Review your portfolio. Recent stock market fluctuations may have made you a little nervous about holding stocks. But if you're saving for goals that are decades away, stocks probably should continue to hold a major position in your portfolio. The lesson we should learn from recent stock market fluctuations is that our portfolios should be diversified. A properly diversified portfolio will help protect its value during market declines, while still offering higher return potential.

Take another look at your life insurance. You need to purchase an appropriate amount of insurance to protect your family in the event of your death. The amount needed will depend on your current net worth, the lifestyle you want to provide for your family, and your personal circumstances and desires. Since your insurance needs will change over time, assess your insurance coverage periodically, especially after major events in your life.

Obtain sufficient disability income insurance. You should consider disability income insurance if your current assets won't support you until age 65. Many companies provide short-term disability insurance that covers 100% of your salary for three to six months. Long-term disability insurance is typically less common and less generous. Thus, even if you have long-term disability insurance at work, you may want to obtain additional coverage. Your available resources and disability benefits should equal at least 60% of your pretax salary.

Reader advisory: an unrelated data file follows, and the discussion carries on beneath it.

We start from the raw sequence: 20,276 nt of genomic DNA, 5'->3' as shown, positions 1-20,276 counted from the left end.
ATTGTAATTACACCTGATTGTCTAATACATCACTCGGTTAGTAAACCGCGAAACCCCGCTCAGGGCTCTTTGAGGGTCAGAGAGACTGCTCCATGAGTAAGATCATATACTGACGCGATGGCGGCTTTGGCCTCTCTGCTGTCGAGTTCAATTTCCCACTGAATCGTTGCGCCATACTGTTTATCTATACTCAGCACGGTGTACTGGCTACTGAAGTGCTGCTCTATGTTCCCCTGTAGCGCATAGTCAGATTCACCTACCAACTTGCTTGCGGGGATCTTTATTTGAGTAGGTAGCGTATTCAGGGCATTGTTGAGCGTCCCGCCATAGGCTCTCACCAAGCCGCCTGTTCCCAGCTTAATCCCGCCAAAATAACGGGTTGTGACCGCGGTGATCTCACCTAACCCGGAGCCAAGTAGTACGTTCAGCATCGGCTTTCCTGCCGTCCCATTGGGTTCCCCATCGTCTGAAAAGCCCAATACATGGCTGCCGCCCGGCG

Make sure you have an emergency cash reserve. Consider setting aside at least three to six months of living expenses, although the exact amount will depend on your age, health, job outlook, and borrowing capacity. This can help tide you over in case of a job layoff, short-term disability, or large, unexpected expenditure.

Consider long-term-care insurance. This coverage may be especially important for women, who tend to outlive their husbands. You should probably purchase the insurance while you are in your 50s or 60s. After that, the premiums get much more expensive. Also, if you develop a serious health condition, you may not be able to purchase the insurance.